I am choosing between two sentences

"We now define a function which in essence is already in Dirichlet's work."

"We now define a function which in essence is already in Dirichlet."

The principle of parsimony suggests that, all else being equal, the second sentence is better. I feel that I've seen the second construct many times before, but I cannot recall or find specific examples. I guess it's a type of metonym, but I don't know if it has a specialized name.

My question is, am I correct in recalling that the second construction is quite common? As a follow-up, which I understand is subjective, is the second construct formal enough for writing a journal article?

  • To assume that Dirichlet means his work and his very style, you need to wait until his name is very well known. Of course, you could start that trend yourself, but it has to be ready to take off. Alternately, you could stipulate, when you first introduce his process or distributions, that "I will refer to Dirichlet as a reference to his work." – Yosef Baskin Feb 13 '17 at 19:25
  • Dirichlet is one of the founders of the field of work and lived over a century ago, so for my purpose, it should be find. – Barry Feb 13 '17 at 19:39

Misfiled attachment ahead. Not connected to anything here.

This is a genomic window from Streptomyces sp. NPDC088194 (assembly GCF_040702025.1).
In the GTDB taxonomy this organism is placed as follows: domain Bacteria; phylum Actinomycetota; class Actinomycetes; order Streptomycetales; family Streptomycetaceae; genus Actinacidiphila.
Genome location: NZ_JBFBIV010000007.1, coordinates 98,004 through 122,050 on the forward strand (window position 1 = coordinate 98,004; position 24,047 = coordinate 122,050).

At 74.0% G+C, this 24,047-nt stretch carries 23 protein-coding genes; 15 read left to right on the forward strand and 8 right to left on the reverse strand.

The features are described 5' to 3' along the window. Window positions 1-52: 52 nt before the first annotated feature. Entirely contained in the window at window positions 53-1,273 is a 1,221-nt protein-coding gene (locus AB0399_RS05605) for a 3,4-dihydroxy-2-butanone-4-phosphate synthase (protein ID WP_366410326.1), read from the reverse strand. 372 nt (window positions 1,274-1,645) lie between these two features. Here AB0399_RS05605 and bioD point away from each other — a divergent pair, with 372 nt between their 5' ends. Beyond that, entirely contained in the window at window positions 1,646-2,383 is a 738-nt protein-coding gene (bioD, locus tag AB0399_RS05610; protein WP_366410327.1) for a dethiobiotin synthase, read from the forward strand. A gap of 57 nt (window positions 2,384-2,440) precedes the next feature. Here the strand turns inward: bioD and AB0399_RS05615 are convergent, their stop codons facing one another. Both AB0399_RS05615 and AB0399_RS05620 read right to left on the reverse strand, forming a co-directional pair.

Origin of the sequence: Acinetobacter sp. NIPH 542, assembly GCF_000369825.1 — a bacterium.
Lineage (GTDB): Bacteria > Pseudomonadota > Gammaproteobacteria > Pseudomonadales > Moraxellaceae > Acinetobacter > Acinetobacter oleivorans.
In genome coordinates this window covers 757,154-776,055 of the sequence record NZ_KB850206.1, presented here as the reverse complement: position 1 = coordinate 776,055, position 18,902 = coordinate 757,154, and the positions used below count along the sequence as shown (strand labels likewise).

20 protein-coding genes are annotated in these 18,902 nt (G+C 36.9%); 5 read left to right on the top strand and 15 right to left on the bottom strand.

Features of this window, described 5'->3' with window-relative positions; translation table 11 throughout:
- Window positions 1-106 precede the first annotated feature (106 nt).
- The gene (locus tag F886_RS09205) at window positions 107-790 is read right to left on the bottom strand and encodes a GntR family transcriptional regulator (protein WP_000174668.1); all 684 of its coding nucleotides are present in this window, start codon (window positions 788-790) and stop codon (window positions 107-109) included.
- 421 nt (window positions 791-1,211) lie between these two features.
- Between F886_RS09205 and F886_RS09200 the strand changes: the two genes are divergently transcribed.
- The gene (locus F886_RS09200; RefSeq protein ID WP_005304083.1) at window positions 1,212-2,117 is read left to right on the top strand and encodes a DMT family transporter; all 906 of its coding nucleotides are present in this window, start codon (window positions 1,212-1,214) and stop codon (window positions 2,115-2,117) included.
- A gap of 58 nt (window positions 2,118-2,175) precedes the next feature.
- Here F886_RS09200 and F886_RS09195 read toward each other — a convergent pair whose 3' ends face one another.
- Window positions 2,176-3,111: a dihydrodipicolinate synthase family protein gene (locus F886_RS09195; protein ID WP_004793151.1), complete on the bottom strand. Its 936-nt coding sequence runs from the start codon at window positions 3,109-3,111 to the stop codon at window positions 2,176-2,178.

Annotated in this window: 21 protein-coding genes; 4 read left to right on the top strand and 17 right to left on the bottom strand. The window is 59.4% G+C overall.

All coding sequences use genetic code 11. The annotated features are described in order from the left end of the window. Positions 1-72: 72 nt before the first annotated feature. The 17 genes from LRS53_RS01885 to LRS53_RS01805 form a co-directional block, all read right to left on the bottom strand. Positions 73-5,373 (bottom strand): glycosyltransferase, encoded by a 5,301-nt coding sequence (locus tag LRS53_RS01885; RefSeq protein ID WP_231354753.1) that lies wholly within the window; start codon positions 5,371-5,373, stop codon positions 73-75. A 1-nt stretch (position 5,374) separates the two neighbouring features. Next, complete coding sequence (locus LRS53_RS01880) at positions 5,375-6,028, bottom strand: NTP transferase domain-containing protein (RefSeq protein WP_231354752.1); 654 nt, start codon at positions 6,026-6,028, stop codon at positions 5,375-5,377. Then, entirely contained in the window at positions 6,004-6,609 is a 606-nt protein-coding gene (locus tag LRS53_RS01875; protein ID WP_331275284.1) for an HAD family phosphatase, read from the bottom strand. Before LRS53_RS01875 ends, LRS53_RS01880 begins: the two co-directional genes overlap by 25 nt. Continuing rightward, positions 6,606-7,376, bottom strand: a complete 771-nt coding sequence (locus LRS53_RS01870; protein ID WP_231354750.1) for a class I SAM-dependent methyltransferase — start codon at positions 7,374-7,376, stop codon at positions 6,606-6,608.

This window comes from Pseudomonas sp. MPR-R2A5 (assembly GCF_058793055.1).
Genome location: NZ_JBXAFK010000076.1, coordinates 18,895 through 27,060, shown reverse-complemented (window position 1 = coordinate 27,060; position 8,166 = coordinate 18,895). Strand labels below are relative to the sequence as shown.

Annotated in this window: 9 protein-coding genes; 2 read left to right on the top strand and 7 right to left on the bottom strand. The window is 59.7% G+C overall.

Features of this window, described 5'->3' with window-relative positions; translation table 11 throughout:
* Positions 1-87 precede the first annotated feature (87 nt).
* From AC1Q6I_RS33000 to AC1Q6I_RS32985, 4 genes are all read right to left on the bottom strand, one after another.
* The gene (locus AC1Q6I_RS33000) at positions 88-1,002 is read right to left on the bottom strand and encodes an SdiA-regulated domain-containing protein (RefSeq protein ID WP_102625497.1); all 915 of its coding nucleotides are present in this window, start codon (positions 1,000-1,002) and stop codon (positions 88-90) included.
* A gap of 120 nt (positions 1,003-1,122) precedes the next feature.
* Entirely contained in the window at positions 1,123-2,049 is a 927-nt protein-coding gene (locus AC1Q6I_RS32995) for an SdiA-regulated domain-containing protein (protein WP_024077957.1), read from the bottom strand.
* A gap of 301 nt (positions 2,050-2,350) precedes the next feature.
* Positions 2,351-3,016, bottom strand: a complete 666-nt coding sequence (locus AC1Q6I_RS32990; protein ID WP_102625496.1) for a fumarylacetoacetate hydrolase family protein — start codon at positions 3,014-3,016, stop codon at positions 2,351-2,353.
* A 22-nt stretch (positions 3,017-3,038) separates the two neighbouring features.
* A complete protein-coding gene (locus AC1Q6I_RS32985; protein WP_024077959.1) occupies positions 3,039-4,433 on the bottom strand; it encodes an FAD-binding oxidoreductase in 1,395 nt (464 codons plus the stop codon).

• This doesn't really work for mathematicians (or physicists, e.g. "in Einstein"). The only exception is if you have already stated that you will be discussing a particular work by Dirichlet. – TonyK Feb 14 '17 at 1:22

Metonymic constructions involving substitution of a person's name for their work is quite common. But there are variations depending on the type of work in question, and how well-known the individual is in the context. Below are some, but not all, of the nuances.

(Many of these observations can be found in Geoffrey Nunberg, p. 14, here.)

Artist's names are often used as count nouns representing instances of their work. For example,

  1. There are many Picassos in the Louvre.
  2. I've never seen a Michelangelo before.

But this construction is rarer with composers and musicians. For example, we rarely or never say things like:

  1. *I've heard three Bachs.

That said, we do make an exception when the work is new. For example,

  1. Have you heard the new Lady Gaga?